Once touted to be the next the next Apple and flirting with double digit market share, HTC learned the hard way how hard it is to conquer the market. But recently, as part of its fighting stance, the innovative company launched its flagship smart phone, the HTC U11 Singapore. From the looks of it, it seems HTC is here to stay and not give up without a fight. The U11 is here to compete with the unrivalled kings Samsung Galaxy S8 and the Apple iPhone 7 and even the impressive LG G6. Read on to know if it’s capable enough to do so.
The phone’s design is not at all ubiquitous and a big departure from its predecessor HTC 10 or the One M9. This time, it’s all about the curves and glass instead of the metal. The only metallic part is the frame that boosts the sturdiness of the glass components. The HTC U11 Singapore has a fingerprint scanner, a given, mounted up front near the capacitive buttons. The right side gets the volume rocker and power button whereas the bottom houses the USB-C port, a new convention, and the speaker grille. The SIM tray can be located on the top and the microphone holes in spades throughout the phone. The design is minimal in nature. The company has once again decided to phase out analog headphone jacks in the phone. It might have something to do with the new pressure sensitive Edge sense input feature. This brilliant idea, patented by the company has been put forth first in this device. It lets the user to trigger various software-defined commands by squeezing the handset. The greatest achievement is the design of the glass back panel, dubbed a liquid surface by the company has refractive properties to mimic colour shift and change. This has been achieved by using special materials on the inside of the glass that does the trick.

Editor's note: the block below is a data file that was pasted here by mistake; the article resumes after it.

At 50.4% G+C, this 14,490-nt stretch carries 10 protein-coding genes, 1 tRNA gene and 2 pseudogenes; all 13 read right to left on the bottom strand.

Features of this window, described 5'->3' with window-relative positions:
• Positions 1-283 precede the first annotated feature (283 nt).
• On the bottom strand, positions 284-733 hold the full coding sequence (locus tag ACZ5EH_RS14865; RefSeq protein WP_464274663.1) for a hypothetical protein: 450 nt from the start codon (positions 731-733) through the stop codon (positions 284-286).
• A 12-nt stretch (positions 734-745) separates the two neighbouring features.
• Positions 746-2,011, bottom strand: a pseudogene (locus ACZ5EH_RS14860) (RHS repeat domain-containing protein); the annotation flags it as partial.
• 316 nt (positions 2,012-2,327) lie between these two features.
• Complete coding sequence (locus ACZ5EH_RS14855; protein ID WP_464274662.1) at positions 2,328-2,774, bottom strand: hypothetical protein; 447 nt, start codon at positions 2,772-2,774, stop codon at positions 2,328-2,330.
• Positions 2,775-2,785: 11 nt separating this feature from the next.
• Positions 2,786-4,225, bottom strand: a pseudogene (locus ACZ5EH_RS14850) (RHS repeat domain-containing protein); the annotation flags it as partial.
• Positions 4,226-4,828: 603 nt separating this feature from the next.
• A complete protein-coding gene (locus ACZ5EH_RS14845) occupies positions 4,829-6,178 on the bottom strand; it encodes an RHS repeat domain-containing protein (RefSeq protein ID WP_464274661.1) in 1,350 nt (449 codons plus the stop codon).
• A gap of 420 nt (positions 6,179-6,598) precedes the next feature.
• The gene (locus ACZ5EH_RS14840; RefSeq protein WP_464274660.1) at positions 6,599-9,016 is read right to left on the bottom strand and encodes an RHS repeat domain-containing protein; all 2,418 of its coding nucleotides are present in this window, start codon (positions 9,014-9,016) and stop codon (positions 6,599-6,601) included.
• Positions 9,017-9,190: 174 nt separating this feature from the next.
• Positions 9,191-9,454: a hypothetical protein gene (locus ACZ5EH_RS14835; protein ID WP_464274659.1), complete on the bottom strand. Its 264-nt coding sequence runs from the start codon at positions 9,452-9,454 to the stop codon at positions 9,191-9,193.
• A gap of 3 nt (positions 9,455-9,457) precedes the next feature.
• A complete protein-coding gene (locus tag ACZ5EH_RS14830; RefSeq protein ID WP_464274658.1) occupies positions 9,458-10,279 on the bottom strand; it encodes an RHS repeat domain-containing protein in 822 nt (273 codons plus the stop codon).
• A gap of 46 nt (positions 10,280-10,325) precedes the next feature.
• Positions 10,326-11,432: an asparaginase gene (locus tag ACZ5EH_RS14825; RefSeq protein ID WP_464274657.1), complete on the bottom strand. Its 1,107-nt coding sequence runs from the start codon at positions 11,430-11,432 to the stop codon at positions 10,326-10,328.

The screen is a 5.5 inch one with 16:9 LCD and quad-HD 1440 X 2560 resolution. Visually, the screen is stunning and capable of output at decent brightness levels. The color accuracy might not be that great but the adjustment of color temperature feature more than compensates for it. But the big issue here is the reachability. The phone feels rather big than its 5.5 inch competitors in the segment. It’s wider, taller and hence bulkier. Even these aspect ratio problems have been weeded out the traditionally hefty Samsung and LG phones but HTC seems to struggle with it. The only solution and an elegant one would have been to include an edge to edge screen. Even though it employs the use of curved edge 2.5D glass, it still feels uncomfortable and more so for smaller hands. Even still with these problems, the phone feels slimmer and smoother in the hands, albeit uncomfortable.
A welcome move is the inclusion of a cleaning cloth and a complementary clear case in the box that spices up the deal. Also a big step forward for HTC is the addition of formal water resistance feature in the phone with an IP67 rating which is in fact a major upgrade over past flagships.
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